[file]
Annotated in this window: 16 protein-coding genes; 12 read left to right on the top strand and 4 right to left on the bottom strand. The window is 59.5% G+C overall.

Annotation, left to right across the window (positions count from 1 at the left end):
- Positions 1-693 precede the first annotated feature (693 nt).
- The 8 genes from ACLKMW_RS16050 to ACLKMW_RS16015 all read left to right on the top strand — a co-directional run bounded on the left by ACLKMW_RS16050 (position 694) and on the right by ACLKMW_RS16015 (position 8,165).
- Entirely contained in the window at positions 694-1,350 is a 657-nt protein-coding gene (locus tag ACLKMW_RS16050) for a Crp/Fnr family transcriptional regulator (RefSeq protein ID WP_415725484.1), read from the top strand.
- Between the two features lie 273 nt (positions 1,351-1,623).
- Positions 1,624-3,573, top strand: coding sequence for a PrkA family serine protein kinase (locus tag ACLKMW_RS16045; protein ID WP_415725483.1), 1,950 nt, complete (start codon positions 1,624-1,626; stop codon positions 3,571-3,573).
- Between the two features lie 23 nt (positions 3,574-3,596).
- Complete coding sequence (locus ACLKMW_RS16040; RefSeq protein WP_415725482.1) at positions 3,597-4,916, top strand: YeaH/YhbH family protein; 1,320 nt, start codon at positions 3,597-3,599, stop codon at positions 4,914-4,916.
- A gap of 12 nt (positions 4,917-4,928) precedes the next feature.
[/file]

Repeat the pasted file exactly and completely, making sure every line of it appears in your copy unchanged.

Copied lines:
Annotated in this window: 16 protein-coding genes; 12 read left to right on the top strand and 4 right to left on the bottom strand. The window is 59.5% G+C overall.

Annotation, left to right across the window (positions count from 1 at the left end):
- Positions 1-693 precede the first annotated feature (693 nt).
- The 8 genes from ACLKMW_RS16050 to ACLKMW_RS16015 all read left to right on the top strand — a co-directional run bounded on the left by ACLKMW_RS16050 (position 694) and on the right by ACLKMW_RS16015 (position 8,165).
- Entirely contained in the window at positions 694-1,350 is a 657-nt protein-coding gene (locus tag ACLKMW_RS16050) for a Crp/Fnr family transcriptional regulator (RefSeq protein ID WP_415725484.1), read from the top strand.
- Between the two features lie 273 nt (positions 1,351-1,623).
- Positions 1,624-3,573, top strand: coding sequence for a PrkA family serine protein kinase (locus tag ACLKMW_RS16045; protein ID WP_415725483.1), 1,950 nt, complete (start codon positions 1,624-1,626; stop codon positions 3,571-3,573).
- Between the two features lie 23 nt (positions 3,574-3,596).
- Complete coding sequence (locus ACLKMW_RS16040; RefSeq protein WP_415725482.1) at positions 3,597-4,916, top strand: YeaH/YhbH family protein; 1,320 nt, start codon at positions 3,597-3,599, stop codon at positions 4,914-4,916.
- A gap of 12 nt (positions 4,917-4,928) precedes the next feature.